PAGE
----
Take it from a master of disguise — costumes don’t have to be spooky to blow people’s minds.
A Florida-based artist and cosplayer who goes by the name Alyson Tabbitha has racked up 1.1 million followers on Instagram, and nearly 400,000 YouTube subscribers, for her eye-popping transformations into characters like Captain Jack Sparrow, Wonder Woman and Lydia Deetz from “Beetlejuice.”
Her costumes look so real that’s she often been accused of faking it.
But she maintains she’s a self-taught “one woman show.”
“I don’t put filters on my pictures,” Tabbitha told The Post. “When I first started this a few years ago, and my pictures went viral, people would say, ‘oh it’s just Photoshop’. I’ve had people say I have a team of stylists. It’s very flattering.”
Tabbitha transforms into Harley Quinn from “Suicide Squad.”
Courtesy of Alyson Tabbitha
Doubters can go to Tabbitha’s YouTube channel, which features elaborate step-by-step tutorials.
“I do wear these in public, so the makeup and the costumes have to be convincing. They have to move and translate well in real life,” said Tabbitha, who declined to give her age.
She is now a popular draw at cosplay conventions, and she’s landed social media sponsorships from companies like Disney, Netflix, Lionsgate and HBO Max. She’s even had offers from Hollywood makeup artists to shadow them on set.
But surprisingly enough, Tabbitha, who does everything from makeup, sewing her own costumes, building sets and modeling the outfits, fell into the “hobby” by accident.
Captain Jack Sparrow
Alyson Tabbitha’s version of Captain Jack Sparrow will have people doing a double-take.
Courtesy of Alyson Tabbitha
As a child, she was homeschooled and her parents fostered her love of art. Her first cosplay models were her Barbie dolls. “I would cut off their hair and paint their faces. I started making Joker dolls and sold them on eBay and was making money when I was 14.”
As a preteen, Tabbitha, whose mother taught her to sew, was Captain Jack Sparrow for Halloween. “My mom was like, ‘Mmm, a grown man, that’s an interesting choice’. That was the first costume I really worked hard on.”
The “Pirates of the Caribbean” fanatic kept taking on bigger challenges with her costumes, and in 2014, posted a picture of herself as the big screen swashbuckler on Facebook. Someone then shared it on Tumblr. “It went viral and people started asking me if I had a cosplay page. I was like, what is a cosplay page?’ I always went hard on Halloween, but I didn’t know anything about cosplay itself. I fell into it.”
Alyson Tabbitha stuns as superhero stud Captain America.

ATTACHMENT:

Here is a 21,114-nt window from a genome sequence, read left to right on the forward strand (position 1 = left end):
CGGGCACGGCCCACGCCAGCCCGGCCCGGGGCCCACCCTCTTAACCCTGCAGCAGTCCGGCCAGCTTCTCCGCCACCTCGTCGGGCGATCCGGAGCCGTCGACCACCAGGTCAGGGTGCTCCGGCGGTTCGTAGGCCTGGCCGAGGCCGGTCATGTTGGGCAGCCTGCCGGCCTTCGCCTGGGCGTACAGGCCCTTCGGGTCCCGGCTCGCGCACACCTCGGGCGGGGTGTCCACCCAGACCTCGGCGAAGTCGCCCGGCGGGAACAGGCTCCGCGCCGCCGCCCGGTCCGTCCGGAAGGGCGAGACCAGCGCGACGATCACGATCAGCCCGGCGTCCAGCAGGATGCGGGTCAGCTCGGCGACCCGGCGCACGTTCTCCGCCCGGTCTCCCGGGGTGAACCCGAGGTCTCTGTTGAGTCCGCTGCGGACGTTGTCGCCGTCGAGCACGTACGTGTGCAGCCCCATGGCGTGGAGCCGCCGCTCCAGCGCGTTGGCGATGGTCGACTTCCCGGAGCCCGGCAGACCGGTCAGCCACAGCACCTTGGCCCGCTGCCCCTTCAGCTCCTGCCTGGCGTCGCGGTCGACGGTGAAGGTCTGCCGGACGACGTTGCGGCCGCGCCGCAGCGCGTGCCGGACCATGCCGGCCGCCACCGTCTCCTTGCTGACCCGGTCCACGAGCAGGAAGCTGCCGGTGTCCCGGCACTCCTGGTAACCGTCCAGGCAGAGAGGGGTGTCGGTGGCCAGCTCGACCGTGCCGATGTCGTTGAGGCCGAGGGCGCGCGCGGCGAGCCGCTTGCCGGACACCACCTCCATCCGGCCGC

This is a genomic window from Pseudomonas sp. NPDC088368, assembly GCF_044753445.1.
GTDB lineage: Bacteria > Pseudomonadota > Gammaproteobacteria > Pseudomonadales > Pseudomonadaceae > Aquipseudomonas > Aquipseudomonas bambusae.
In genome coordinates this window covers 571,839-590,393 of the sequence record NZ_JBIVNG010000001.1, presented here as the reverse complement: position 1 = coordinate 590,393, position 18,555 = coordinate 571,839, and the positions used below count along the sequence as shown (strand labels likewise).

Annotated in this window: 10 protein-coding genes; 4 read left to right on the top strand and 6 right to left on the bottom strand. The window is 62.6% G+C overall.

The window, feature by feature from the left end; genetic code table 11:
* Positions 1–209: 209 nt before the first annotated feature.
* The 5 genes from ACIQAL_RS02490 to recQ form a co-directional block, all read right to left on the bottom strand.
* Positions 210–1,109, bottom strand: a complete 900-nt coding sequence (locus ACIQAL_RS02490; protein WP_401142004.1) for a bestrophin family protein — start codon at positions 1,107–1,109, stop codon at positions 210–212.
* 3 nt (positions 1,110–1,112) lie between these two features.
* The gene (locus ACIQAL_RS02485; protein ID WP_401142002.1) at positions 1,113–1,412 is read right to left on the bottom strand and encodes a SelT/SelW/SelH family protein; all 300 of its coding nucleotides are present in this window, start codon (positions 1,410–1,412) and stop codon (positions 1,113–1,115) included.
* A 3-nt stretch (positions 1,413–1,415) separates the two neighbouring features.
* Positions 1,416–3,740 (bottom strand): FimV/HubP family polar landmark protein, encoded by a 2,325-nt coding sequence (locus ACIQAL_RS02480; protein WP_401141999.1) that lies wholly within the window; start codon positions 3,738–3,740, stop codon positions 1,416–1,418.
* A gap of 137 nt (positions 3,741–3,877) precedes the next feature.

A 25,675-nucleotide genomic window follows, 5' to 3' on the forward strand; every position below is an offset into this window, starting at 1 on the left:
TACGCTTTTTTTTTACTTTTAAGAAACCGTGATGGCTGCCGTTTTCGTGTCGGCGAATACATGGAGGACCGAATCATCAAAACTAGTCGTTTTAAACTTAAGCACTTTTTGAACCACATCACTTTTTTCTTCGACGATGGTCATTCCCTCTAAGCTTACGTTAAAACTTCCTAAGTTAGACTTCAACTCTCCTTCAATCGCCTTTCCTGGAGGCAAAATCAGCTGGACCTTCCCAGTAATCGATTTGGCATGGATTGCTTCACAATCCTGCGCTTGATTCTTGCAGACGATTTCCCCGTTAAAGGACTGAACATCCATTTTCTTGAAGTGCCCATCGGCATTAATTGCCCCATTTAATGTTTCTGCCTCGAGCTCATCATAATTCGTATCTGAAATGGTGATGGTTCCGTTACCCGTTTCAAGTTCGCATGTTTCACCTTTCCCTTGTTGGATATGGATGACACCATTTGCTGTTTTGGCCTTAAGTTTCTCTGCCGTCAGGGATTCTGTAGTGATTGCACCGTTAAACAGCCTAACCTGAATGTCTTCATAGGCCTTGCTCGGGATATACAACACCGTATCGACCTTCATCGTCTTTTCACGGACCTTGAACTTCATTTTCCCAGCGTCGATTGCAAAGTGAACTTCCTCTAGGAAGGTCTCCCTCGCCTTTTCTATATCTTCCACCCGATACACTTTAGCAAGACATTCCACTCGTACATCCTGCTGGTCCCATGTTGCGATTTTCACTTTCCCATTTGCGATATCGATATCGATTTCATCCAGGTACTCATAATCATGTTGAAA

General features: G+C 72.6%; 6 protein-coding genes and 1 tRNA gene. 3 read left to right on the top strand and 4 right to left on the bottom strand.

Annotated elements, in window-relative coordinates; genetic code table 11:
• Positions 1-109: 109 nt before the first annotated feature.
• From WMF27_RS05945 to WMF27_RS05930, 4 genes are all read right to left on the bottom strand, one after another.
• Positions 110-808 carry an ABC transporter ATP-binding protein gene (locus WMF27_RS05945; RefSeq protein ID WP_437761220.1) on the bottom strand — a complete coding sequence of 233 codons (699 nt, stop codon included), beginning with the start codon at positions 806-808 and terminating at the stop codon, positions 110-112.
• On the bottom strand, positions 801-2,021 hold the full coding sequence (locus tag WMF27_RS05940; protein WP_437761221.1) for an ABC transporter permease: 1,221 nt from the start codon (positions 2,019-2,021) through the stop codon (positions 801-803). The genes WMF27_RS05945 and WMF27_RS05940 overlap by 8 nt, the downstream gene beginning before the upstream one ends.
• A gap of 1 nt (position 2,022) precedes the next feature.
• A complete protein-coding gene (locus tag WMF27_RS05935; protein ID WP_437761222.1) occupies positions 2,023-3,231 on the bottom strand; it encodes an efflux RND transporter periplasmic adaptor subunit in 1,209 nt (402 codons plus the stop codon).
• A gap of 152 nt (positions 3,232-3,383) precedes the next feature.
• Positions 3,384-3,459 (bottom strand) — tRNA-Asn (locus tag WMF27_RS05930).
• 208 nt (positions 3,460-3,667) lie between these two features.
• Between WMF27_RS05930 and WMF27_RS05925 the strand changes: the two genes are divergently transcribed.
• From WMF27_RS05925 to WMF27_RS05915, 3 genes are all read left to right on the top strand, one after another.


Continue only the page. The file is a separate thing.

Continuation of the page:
Courtesy Alyson Tabbitha
As an artist who can draw, sew and sculpt, she enjoys cosplay as a uniquely multifaceted art form. Her tools of the trade are simple: craft foam, popsicle sticks, a glue gun, drug store makeup and a lot of imagination.
“I like to cosplay on a budget and show people how they can do it in attainable ways,” said Tabbitha of her community, where people regularly spend thousands of dollars on dressing up. “I use E.L.F. eye shadow to contour my face in a beige brown. I think I use that more than anything. It costs $2.”
But now, when it comes to Halloween, Tabbitha enjoys being a minimalist. “I’m probably going to be a generic vampire. I cosplay all year-round so for Halloween, I like to go back to the basics.”
For trick-or-treaters looking to make a Tabbitha-level splash, here’s how she pulls off her most elaborate — and enchanting — looks.
Tabbitha, who says she gets compared to Gal Gadot without any makeup, transforms into Wonder Woman played by the Israeli actress.
Courtesy of Alyson Tabbitha
Johnny Depp movies are an endless well of inspiration for Tabbitha. “He is one of my favorite actors and a good example of someone who really transforms into characters,” she said, adding that she has looks for the Mad Hatter and Sweeney Todd ready to shoot.
To transform herself into Captain Jack Sparrow, she relied on some basic tools — her glue gun, a wig, craft paint — and one strange one: a pile of her own hair clippings.
“I was a weird kid. I would trim my own hair, and sometimes save it. I did use some synthetic hair too. As disgusting as that sounds, my real hair in my Jack Sparrow wig.” To make his matted mane, she rolled the real and fake locks in her hands with some glue, painted them and attached them to a wig she had previously thinned out. She dyed a white, puff-sleeved shirt in watered-down brown craft paint to make it look worn and dirty. Then she added accessories, including a vest, leather belt and hair beads, and did heavy contouring on her face to mimic Depp’s chiseled bone structure.